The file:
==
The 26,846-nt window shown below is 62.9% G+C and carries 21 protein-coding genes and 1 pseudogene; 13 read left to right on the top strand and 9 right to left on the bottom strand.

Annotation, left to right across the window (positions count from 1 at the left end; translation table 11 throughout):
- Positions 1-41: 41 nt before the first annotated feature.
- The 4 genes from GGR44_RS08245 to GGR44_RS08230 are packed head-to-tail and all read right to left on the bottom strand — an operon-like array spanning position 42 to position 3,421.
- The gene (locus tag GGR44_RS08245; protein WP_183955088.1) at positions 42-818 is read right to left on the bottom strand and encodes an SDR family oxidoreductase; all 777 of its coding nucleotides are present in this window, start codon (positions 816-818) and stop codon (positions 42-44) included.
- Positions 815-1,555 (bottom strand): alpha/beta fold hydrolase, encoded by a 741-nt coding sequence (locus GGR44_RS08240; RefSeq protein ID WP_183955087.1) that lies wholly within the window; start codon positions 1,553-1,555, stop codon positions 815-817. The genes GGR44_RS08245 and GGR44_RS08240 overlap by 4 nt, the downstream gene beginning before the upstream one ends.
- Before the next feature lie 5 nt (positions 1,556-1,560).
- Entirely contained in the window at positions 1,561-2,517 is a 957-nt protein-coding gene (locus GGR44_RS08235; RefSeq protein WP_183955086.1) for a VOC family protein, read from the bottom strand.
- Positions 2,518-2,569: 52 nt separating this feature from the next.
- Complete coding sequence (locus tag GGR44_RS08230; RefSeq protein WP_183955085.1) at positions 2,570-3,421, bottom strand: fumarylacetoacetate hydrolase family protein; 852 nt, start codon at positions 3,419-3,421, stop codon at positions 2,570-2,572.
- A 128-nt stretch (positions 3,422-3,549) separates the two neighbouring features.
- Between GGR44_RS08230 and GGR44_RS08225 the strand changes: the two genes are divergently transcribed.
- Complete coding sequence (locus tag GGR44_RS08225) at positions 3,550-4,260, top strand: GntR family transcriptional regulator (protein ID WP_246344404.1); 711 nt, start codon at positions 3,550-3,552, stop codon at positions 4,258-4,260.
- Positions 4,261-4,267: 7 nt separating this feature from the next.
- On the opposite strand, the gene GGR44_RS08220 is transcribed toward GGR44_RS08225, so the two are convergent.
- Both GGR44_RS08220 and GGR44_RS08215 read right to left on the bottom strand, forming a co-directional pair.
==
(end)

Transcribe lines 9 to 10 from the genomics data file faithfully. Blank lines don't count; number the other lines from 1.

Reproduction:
- Positions 2,518-2,569: 52 nt separating this feature from the next.
- Complete coding sequence (locus tag GGR44_RS08230; RefSeq protein WP_183955085.1) at positions 2,570-3,421, bottom strand: fumarylacetoacetate hydrolase family protein; 852 nt, start codon at positions 3,419-3,421, stop codon at positions 2,570-2,572.